The modern dosa dossier - Hindustan Times
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The modern dosa dossier

Feb 19, 2024 03:17 PM IST

After dosa is being featured on yet another favourites’ list, here’s what’s cooking in the world of dosas that come with fusion twist

The dosa was recently ranked the world’s 10th best pancake by food guide Taste Atlas, but once must ask themselves: was the unassuming brilliance of it ever in question?

Owing to the popularity of fusion dosas, Sambarpot, a South Indian restaurant in Delhi organises a dosa festival every year.
Owing to the popularity of fusion dosas, Sambarpot, a South Indian restaurant in Delhi organises a dosa festival every year.

The love for this crispy crepe that happens to originate from southern India is uniform throughout the country, from its masala and rava to onion avatars finding a place on most menus. What’s noteworthy is the consistently high uptake of dosas that come with a twist. Stuffed with beetroot, bell peppers, corn, mushroom and even noodles and pasta and often topped with loads of cheese and cream, there are many delicious Instagram-worthy versions that are winning hearts.

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For instance, Chandigarh’s Wow Dosaaz offers dosas with different kind of fillings. You can take your pick from the aptly named Bahubali dosa: an oversized variant topped with grated cheese and small pieces of other dosas — like sizzler dosa, French fries dosa, kadhai paneer dosa, chocolate dosa and Burj Khalifa dosa — placed on top of each other like a tower and filled with a variety of exotic vegetables and cheese.

Crepeing up on the taste buds

“Videos featuring these kinds of dosas go viral. I’ve tried almost all their varieties. People love these for their unique flavour combination and creative presentation,” says Tanvi Bhalla, a lifestyle influencer.

Owing to the popularity of fusion dosas, Sambarpot, a South Indian restaurant in Delhi organises a dosa festival every year. “We have varieties such as schezwan, sizzles, cheese and exotic vegetables. Our Matki Dosa, topped with cheese, gunpowder and cream, tops the chart. It is placed on top of a small pot filled with bhaji,” says Kamal Kanth, executive chef.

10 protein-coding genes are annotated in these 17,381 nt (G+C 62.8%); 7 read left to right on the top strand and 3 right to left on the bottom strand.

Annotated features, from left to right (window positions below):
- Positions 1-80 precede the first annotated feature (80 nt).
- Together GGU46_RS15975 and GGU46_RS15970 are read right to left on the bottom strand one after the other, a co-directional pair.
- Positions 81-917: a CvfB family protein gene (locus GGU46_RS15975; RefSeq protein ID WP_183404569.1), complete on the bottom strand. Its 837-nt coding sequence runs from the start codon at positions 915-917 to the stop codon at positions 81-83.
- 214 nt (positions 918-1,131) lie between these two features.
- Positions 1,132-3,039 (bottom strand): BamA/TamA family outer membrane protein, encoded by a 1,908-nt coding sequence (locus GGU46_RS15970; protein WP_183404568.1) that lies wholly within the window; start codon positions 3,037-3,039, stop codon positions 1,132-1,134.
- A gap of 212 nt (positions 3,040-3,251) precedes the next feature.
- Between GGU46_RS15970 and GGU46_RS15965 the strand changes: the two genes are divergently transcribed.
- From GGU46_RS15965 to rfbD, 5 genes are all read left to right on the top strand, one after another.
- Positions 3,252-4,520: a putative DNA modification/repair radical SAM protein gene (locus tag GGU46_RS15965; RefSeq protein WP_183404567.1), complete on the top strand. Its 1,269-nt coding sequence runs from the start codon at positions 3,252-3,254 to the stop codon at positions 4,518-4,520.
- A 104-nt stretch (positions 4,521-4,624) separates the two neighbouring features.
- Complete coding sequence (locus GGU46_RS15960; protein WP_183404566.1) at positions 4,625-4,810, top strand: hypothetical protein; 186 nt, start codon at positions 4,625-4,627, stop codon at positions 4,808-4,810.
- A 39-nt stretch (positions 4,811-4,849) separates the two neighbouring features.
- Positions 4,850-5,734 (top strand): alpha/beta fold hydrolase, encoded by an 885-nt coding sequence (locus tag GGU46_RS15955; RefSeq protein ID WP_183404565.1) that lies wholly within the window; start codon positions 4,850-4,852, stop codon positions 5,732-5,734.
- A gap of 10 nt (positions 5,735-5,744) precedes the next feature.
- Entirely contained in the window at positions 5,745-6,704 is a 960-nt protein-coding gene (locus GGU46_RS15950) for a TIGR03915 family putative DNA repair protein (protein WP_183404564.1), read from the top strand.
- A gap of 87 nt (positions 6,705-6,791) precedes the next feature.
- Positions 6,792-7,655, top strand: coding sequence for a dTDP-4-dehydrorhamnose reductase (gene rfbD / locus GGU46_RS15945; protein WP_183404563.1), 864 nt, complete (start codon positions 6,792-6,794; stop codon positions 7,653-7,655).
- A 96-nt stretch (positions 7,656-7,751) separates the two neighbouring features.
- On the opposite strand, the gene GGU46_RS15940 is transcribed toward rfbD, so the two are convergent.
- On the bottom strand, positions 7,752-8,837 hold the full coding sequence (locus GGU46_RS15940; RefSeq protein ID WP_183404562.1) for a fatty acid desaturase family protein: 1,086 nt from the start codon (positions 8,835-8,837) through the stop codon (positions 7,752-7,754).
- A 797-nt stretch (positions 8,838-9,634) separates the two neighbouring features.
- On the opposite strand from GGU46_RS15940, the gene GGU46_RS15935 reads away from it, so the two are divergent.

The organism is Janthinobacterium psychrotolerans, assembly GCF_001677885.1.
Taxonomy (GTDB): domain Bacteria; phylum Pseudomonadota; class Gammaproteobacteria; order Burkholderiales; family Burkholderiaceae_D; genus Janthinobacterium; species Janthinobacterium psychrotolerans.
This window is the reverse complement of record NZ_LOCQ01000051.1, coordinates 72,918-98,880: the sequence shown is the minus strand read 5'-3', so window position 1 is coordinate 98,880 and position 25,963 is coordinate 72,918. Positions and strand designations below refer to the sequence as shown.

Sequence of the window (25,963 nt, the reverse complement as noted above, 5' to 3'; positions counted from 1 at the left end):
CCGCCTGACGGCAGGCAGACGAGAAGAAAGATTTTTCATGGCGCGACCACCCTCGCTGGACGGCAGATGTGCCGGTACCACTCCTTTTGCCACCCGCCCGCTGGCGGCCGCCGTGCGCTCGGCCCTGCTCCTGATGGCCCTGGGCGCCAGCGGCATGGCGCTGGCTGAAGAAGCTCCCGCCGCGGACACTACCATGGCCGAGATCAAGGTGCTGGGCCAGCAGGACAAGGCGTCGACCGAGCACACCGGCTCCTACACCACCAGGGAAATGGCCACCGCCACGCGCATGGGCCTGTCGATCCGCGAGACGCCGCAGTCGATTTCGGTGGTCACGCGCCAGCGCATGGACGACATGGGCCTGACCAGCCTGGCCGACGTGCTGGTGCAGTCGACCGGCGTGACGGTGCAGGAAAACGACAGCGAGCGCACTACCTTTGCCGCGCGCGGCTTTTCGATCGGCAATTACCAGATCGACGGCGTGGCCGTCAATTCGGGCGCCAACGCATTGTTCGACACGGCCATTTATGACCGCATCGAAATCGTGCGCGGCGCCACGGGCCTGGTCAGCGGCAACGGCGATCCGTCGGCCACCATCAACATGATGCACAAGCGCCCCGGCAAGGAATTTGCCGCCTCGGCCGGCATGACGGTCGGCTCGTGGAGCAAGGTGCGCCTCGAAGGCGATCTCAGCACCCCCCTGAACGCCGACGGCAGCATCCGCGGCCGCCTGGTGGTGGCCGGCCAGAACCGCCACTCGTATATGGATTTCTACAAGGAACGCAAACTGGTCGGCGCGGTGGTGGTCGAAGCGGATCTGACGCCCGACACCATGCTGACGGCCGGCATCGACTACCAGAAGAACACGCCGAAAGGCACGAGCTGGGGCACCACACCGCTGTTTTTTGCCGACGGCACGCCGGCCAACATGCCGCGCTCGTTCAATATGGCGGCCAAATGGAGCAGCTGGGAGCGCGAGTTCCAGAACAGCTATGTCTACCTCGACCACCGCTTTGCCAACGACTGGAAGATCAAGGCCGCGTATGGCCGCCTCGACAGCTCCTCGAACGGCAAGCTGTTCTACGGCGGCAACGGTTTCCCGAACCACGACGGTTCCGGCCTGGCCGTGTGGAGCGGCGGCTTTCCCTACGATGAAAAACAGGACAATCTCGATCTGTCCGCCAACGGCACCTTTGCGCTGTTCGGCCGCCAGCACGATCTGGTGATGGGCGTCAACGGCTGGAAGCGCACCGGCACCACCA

The craze for these fusion dosas is not just limited to India, says chef Nishant Choubey. “During my visit to Kuala Lampur in Malaysia, I tried a ‘pull me up’ dosa that comes in a transparent sheet, a Mexican chicken variety, a chilli chicken dosa and many more. Fusion dosas are fun and experimental but they should be done in a way so that the essence of the dish is retained,” he says.

For health buffs

Playing around with the batter can help enhance the nutritional value of a dosa, says Choubey. “While we see a lot of innovation in the filling, you can also give a refreshing and colourful spin to the dish by simply adding beetroot, blue pea flower powder and palak purée to the dosa batter,” he says. One can also swap the rice and dal batter with millet flour batter.

Tips to make the perfect dosa:

The right ratio

A basic dosa batter ratio is 3:1 with rice and urad dal. Proportions have to be accurate or else you will end up preparing a sticky dosa that would start breaking on the dosa tawa.

The secret to great texture and colour

Rice and dal need to be washed thoroughly. Adding a few fenugreek seeds to the rice helps in fermentation (to get more volume). It also provides a beautiful brown colour and a crispier texture.

The value of soaking

Soak the rice and dal separately for three hours in a large container, so that they have enough space to absorb the water.

Ensure smoothness

Grind the dal first into a smooth consistency, adding enough water. Grind rice into a smooth batter by adding just enough water. Combine the pastes, add salt and let it ferment in a large covered glass bowl for about 8-12 hours in a warm place.

Time is of the essence

In winter, eight to 12 hours are required for proper fermentation, and in summer, six to eight are enough. The batter should not be thick but light.

Prepping the tawa

A cast-iron dosa tawa is much better than a non-stick one. Cut an onion into half and apply before the dosa batter is poured. You can also apply a little oil and wipe it off, so that the tawa is ready.

-Inputs by Chef Reetu Uday Kugaji

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  • ABOUT THE AUTHOR
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    Ruchika Garg writes on food, health, culture, and lifestyle for the Daily Entertainment and Lifestyle supplement, HT City.

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